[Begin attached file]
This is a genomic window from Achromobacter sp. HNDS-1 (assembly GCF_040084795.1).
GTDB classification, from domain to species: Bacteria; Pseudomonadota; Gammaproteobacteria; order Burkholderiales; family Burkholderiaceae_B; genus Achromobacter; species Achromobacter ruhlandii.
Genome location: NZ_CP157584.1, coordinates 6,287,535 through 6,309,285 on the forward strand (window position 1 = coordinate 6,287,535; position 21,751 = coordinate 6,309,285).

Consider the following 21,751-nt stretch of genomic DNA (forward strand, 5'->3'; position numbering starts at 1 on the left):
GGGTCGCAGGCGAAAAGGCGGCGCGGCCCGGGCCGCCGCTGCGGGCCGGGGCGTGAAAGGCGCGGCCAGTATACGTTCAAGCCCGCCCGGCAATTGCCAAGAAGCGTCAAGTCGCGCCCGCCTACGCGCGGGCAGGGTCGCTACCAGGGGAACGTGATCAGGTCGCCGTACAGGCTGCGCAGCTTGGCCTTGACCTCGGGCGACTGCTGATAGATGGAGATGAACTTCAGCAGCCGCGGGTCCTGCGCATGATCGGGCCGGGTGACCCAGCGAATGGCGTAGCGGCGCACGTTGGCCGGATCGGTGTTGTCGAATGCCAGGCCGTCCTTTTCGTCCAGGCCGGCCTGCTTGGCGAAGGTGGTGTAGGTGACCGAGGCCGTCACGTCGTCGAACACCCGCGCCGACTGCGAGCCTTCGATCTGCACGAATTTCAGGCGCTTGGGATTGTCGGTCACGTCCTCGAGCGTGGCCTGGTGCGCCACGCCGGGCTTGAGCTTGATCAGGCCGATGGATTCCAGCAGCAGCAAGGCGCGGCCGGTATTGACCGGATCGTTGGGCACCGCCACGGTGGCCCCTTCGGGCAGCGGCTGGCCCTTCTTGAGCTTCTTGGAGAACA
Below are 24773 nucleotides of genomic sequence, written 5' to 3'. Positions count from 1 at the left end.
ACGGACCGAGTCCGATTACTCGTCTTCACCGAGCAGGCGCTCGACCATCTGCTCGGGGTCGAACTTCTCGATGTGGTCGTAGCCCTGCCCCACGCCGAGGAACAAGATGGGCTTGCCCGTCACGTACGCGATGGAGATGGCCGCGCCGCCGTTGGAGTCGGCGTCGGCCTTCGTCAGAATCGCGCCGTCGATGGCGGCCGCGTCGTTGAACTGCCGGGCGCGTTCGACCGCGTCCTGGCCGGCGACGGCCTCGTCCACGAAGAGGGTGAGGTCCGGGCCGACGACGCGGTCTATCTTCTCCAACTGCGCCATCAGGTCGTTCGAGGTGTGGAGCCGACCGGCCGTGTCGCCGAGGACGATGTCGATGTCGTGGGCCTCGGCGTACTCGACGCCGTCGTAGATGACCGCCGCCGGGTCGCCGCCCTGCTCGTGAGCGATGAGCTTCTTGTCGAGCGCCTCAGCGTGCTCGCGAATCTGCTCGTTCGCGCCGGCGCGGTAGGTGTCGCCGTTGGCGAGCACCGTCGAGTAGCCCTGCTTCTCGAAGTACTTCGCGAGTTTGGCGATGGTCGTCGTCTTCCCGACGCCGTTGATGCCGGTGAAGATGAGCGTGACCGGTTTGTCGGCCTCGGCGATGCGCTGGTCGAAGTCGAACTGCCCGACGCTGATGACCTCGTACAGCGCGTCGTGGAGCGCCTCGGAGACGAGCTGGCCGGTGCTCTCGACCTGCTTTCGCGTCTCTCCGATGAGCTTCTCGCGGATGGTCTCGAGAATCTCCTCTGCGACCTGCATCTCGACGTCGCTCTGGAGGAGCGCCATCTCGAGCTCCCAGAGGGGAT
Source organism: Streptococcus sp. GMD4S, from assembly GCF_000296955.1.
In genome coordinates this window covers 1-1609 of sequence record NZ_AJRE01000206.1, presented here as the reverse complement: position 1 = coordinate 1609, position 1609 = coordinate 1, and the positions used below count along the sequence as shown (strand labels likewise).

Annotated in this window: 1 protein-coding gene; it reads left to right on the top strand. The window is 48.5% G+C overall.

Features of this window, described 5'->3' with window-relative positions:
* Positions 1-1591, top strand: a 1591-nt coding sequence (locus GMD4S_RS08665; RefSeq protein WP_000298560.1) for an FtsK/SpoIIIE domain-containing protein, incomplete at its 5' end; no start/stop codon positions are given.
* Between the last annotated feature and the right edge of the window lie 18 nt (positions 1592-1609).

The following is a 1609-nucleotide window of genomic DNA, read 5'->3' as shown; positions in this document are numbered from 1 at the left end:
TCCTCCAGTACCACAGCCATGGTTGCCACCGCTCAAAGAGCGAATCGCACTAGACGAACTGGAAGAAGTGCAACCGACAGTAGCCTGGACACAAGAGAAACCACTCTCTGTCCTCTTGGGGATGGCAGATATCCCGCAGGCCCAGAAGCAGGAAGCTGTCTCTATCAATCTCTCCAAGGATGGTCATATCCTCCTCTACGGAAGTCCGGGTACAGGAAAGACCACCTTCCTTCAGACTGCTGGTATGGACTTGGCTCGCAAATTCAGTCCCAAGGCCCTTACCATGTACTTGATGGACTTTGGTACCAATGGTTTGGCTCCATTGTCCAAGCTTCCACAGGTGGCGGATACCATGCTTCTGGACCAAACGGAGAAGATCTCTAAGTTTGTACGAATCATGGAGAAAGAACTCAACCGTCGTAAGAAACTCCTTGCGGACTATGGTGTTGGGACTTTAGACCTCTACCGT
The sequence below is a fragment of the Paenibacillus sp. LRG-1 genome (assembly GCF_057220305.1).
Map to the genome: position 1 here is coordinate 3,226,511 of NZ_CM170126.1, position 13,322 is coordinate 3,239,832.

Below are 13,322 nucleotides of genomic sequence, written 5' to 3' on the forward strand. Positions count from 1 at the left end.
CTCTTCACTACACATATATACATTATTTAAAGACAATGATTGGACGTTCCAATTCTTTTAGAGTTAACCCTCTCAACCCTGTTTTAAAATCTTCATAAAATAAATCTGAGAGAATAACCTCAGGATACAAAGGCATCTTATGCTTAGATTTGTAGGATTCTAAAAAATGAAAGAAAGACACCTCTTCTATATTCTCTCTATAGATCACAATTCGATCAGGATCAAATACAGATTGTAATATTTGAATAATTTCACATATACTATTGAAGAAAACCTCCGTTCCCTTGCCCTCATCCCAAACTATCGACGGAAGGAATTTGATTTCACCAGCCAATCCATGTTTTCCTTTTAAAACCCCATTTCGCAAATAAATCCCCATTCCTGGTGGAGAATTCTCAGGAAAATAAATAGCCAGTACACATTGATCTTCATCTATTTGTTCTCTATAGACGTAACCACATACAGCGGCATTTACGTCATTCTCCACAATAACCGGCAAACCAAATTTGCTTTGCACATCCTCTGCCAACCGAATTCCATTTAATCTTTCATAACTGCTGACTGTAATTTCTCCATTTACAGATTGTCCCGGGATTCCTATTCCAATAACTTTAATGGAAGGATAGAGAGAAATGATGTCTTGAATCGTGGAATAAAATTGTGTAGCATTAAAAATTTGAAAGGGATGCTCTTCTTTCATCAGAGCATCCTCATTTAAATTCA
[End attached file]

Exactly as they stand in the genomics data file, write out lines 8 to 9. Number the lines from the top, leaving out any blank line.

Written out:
Source organism: Streptococcus sp. GMD4S, from assembly GCF_000296955.1.
In genome coordinates this window covers 1-1609 of sequence record NZ_AJRE01000206.1, presented here as the reverse complement: position 1 = coordinate 1609, position 1609 = coordinate 1, and the positions used below count along the sequence as shown (strand labels likewise).